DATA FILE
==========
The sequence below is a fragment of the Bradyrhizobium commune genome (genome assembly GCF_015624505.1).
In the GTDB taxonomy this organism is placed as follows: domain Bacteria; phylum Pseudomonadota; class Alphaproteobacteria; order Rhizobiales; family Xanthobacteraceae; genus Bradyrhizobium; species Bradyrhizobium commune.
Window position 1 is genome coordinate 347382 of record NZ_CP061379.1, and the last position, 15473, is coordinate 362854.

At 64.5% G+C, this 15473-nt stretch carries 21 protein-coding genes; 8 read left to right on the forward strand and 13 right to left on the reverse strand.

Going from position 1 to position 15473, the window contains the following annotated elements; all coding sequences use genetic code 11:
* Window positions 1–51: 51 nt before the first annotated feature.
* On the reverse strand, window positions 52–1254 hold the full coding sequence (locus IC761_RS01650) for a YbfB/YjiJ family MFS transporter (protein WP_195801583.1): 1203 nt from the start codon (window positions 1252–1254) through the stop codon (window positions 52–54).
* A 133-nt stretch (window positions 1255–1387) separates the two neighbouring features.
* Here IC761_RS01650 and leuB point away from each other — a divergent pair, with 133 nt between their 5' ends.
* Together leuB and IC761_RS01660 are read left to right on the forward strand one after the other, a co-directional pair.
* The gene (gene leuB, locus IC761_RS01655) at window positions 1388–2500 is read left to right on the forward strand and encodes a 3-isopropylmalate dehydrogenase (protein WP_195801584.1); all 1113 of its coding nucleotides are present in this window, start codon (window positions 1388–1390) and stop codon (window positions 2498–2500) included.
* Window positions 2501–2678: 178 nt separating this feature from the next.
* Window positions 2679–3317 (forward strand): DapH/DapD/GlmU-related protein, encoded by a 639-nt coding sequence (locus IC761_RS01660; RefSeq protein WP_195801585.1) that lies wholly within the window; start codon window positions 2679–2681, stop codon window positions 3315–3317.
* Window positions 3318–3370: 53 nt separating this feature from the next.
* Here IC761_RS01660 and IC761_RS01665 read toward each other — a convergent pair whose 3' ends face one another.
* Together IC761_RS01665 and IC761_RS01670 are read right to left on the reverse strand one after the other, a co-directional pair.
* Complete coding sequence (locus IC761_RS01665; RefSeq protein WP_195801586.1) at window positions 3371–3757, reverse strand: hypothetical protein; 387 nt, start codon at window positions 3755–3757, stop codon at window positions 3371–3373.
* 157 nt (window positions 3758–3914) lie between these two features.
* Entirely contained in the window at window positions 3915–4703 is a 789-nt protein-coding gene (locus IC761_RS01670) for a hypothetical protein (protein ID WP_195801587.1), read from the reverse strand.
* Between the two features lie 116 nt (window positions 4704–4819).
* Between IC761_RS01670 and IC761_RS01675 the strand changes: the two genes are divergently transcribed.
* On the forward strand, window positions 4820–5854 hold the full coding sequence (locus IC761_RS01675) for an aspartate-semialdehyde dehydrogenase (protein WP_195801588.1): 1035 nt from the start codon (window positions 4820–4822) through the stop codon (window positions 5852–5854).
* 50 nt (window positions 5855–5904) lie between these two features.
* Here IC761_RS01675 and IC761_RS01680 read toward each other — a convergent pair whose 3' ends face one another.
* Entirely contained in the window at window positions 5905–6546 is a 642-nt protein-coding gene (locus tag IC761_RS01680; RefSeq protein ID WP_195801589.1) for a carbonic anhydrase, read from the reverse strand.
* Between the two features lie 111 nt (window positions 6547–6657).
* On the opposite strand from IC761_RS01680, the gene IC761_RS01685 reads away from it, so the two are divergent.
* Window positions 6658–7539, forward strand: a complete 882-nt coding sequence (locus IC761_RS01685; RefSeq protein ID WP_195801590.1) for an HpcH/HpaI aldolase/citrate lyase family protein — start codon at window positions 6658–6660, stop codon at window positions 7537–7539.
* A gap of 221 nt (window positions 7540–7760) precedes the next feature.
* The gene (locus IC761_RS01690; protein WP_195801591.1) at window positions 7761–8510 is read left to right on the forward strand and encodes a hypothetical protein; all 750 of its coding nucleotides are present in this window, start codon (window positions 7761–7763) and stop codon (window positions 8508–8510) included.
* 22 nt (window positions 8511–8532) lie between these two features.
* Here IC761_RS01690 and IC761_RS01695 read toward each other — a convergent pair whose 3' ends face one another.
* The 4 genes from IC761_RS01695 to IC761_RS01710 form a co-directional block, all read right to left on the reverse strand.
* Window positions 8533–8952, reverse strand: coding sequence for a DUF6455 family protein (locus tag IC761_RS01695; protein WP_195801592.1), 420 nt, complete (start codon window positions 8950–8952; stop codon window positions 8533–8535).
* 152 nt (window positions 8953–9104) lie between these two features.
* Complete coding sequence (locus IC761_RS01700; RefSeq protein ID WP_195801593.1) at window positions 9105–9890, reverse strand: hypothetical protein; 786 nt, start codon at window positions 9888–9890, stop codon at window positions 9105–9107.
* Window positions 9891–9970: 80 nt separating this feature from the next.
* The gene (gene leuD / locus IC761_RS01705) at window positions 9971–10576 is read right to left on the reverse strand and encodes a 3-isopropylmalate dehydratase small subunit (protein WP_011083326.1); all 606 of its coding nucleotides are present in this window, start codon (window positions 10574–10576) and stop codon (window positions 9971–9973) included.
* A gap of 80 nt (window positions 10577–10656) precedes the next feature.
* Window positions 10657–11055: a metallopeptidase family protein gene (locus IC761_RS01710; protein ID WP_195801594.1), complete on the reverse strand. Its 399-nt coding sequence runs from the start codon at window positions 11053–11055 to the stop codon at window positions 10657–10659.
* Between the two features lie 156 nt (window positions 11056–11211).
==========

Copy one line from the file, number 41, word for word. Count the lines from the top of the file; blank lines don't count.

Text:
* Between the two features lie 156 nt (window positions 11056–11211).